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Document Max. Freq Min. Freq
Francis B. Carpenter, Six Months at the White House 21 3 Browse Search
Knight's Mechanical Encyclopedia (ed. Knight) 10 0 Browse Search
Southern Historical Society Papers, Volume 10. (ed. Reverend J. William Jones) 10 4 Browse Search
George Bancroft, History of the United States from the Discovery of the American Continent, Vol. 2, 17th edition. 8 0 Browse Search
Edward H. Savage, author of Police Recollections; Or Boston by Daylight and Gas-Light ., Boston events: a brief mention and the date of more than 5,000 events that transpired in Boston from 1630 to 1880, covering a period of 250 years, together with other occurrences of interest, arranged in alphabetical order 6 0 Browse Search
The Daily Dispatch: May 15, 1863., [Electronic resource] 6 4 Browse Search
Rebellion Record: a Diary of American Events: Documents and Narratives, Volume 2. (ed. Frank Moore) 5 1 Browse Search
Rebellion Record: a Diary of American Events: Documents and Narratives, Volume 5. (ed. Frank Moore) 5 3 Browse Search
Varina Davis, Jefferson Davis: Ex-President of the Confederate States of America, A Memoir by his Wife, Volume 2 4 4 Browse Search
Horace Greeley, The American Conflict: A History of the Great Rebellion in the United States of America, 1860-65: its Causes, Incidents, and Results: Intended to exhibit especially its moral and political phases with the drift and progress of American opinion respecting human slavery from 1776 to the close of the War for the Union. Volume I. 4 2 Browse Search
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Browsing named entities in Rebellion Record: a Diary of American Events: Documents and Narratives, Volume 5. (ed. Frank Moore). You can also browse the collection for Moody or search for Moody in all documents.

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d, however, was one of great strength. The fighting on Saturday, June 28th. The right wing of McClellan's army, after crossing the Chickahominy on Friday night, at the Grapevine bridge, fell back down the Williams-burgh road, toward the White Oak swamp. On Saturday, the twenty-eighth, Gen. Toombs, attacked a portion of the enemy's left wing, strongly posted on a hill, and supported with artillery, near the Chickahominy, about a mile east of the New-Bridge road. About eleven o'clock Moody's battery opened fire upon the intrenchments of the enemy, located just beyond Garnett's farm. The battery fired some ten or fifteen minutes, and meanwhile a body of infantry, consisting of the Seventh and Eighth Georgia regiments, moved up under cover of the fire from the field-pieces. The Eighth, in advance, charged across a ravine and up a hill, beyond which the Yankee intrenchments lay. They gained the first line of works and took possession of them; but, it is proper to state, this wa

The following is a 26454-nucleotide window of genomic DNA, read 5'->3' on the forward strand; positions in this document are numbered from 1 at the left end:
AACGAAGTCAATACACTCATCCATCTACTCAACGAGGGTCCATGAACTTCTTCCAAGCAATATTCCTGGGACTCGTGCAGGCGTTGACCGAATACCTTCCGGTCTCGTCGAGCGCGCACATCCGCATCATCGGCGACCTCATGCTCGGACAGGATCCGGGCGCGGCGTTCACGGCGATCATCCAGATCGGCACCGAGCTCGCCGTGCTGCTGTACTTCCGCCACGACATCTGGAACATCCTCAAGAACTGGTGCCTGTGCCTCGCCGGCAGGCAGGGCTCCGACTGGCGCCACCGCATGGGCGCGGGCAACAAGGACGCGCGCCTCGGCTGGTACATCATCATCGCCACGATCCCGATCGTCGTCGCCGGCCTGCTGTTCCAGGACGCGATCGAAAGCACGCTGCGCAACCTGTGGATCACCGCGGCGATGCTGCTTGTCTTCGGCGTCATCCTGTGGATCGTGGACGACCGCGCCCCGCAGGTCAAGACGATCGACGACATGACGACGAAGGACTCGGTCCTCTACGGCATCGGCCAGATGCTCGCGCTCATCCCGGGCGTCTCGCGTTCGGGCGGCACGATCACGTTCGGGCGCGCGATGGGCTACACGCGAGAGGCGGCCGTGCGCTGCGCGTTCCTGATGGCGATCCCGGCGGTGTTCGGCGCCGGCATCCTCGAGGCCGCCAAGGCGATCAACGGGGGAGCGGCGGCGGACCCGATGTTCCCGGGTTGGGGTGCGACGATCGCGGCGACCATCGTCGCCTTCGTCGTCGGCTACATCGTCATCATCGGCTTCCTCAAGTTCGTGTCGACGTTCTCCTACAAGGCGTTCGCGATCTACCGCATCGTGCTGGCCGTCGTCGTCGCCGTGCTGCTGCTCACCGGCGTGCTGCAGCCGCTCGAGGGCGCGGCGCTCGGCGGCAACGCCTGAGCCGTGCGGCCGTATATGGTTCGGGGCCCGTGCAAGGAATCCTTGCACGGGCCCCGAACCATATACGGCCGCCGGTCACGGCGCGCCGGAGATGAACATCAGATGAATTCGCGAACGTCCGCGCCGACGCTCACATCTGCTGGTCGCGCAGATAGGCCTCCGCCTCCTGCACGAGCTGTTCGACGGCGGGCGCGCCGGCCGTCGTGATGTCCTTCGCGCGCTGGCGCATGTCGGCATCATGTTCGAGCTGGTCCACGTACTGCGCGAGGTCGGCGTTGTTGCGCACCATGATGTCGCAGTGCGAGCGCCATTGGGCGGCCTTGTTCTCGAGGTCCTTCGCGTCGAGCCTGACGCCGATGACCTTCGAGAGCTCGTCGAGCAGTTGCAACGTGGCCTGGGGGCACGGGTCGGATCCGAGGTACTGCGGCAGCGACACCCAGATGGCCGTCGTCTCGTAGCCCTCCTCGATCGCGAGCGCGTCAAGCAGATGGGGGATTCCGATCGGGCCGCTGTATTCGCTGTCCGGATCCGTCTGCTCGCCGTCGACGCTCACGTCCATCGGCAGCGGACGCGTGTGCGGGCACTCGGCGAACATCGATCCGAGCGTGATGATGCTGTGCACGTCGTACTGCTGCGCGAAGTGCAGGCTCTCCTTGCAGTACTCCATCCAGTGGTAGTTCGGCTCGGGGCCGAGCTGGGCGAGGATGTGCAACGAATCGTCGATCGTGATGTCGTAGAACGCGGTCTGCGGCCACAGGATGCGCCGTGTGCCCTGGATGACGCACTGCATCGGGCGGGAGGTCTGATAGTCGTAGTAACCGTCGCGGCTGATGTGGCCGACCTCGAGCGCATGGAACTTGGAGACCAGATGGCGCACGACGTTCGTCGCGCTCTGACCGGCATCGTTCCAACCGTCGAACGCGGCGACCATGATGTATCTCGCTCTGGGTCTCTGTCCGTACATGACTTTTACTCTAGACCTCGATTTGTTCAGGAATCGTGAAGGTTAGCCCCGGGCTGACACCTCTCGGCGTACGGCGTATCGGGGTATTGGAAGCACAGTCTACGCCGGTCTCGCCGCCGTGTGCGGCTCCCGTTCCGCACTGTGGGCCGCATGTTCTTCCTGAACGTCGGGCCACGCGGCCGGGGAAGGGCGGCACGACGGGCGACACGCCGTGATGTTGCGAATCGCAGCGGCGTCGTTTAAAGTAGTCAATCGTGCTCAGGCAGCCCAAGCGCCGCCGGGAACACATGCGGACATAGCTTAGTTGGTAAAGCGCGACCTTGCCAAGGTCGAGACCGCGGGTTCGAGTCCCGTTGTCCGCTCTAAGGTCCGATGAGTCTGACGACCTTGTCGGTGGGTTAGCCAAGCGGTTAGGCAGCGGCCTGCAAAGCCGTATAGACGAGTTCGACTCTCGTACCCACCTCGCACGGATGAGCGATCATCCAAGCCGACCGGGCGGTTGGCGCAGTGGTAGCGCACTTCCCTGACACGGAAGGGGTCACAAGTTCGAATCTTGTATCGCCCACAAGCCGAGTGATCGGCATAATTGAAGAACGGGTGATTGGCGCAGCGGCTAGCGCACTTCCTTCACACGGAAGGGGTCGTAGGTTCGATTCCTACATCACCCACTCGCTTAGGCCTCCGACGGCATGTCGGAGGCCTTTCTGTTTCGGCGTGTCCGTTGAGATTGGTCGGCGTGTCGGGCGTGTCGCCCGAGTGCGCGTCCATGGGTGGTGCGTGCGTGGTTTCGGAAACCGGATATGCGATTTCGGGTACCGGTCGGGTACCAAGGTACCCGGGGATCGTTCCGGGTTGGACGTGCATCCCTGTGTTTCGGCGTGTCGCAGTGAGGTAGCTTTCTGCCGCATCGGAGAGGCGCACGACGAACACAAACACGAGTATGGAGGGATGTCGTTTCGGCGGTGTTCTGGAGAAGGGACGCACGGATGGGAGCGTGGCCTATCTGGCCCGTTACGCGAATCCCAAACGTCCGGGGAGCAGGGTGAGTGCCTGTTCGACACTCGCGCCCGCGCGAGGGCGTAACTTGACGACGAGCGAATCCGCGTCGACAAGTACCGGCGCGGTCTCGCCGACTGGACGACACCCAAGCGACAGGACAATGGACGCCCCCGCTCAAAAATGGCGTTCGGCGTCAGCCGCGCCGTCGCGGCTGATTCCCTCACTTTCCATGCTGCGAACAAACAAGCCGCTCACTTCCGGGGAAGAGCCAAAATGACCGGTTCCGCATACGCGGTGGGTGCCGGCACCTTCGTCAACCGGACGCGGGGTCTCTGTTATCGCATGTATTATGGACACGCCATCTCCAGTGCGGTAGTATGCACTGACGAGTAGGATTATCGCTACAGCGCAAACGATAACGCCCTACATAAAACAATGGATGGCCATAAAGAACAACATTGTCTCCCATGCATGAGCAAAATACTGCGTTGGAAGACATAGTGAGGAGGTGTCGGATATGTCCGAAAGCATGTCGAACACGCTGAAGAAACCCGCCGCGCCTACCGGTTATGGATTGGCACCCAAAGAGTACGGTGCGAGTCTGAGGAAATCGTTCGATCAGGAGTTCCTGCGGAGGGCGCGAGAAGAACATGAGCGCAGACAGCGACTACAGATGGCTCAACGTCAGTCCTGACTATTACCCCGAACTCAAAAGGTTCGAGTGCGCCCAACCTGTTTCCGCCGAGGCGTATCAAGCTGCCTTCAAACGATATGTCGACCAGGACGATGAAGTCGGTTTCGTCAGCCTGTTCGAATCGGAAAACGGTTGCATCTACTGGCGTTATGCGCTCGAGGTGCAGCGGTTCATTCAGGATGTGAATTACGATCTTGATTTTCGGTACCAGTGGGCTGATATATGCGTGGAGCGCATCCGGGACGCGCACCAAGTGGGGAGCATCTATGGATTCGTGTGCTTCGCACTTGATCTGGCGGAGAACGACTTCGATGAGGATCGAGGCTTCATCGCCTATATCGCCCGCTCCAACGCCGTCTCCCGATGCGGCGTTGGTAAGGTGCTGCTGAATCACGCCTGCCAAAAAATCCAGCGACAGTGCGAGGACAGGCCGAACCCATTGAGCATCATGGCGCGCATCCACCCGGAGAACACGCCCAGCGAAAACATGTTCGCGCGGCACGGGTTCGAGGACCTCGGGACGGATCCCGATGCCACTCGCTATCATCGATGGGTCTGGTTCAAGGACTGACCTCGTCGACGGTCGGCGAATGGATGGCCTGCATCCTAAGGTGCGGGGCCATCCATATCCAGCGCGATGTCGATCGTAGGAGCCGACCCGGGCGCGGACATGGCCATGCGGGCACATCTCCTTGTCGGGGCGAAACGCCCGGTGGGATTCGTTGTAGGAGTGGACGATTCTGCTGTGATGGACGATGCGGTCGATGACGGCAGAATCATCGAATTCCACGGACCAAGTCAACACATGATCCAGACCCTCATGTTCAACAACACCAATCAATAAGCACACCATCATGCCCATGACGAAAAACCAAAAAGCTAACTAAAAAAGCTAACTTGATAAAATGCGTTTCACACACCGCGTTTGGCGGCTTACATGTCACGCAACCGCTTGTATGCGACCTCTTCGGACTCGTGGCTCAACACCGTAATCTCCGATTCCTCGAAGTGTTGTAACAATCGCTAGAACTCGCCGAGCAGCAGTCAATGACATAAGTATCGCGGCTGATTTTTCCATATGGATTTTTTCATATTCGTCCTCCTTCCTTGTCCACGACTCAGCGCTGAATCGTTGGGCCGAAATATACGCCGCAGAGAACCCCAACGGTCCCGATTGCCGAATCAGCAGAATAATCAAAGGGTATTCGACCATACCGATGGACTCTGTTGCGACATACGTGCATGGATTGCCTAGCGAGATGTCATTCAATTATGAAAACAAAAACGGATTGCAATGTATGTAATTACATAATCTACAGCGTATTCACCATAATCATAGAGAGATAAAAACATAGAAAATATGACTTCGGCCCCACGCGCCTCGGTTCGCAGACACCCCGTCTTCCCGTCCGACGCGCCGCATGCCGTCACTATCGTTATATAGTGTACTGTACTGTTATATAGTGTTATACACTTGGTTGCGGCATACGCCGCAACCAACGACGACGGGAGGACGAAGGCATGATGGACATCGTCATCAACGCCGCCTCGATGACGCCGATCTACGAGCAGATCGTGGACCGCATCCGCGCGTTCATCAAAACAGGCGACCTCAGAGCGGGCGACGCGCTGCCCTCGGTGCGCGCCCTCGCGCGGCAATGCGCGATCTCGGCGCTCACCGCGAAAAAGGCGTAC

cKinney's account. Fort Donnelson, August 26, 1862. Eds. Com.: Yesterday at half-past 1 o'clock P. M., companies A, Capt. Carlin, B, Capt. McConnell, G, Capt. Moody, H, Capt. Le Blond, of the Seventy-first Ohio volunteer infantry, holding the post at Fort Donelson, were attacked by a guerrilla force under command of Colonel ask leave to mention their names: Company A, Capt. Carlin and Lieuts. Williams and Simmons; company B, Capt. McConnell and Lieuts. Toms and Branden; company G, Capt. Moody and Lieut. Nichols; company H, Captain Le Blond, (Lieut. Gable, being very sick at the time, was not in the engagement.) What I have said of the commissioned officers is equally true of all the non-commissioned officers, and all the privates except four. Captain Moody, Lieuts. Toms, Branden, and Nichols, took guns and fought like soldiers in the ranks. Major Hart, commanding the forces, behaved with coolness and gallantry. Capt. McConnell handled his men excellently, and behaved himself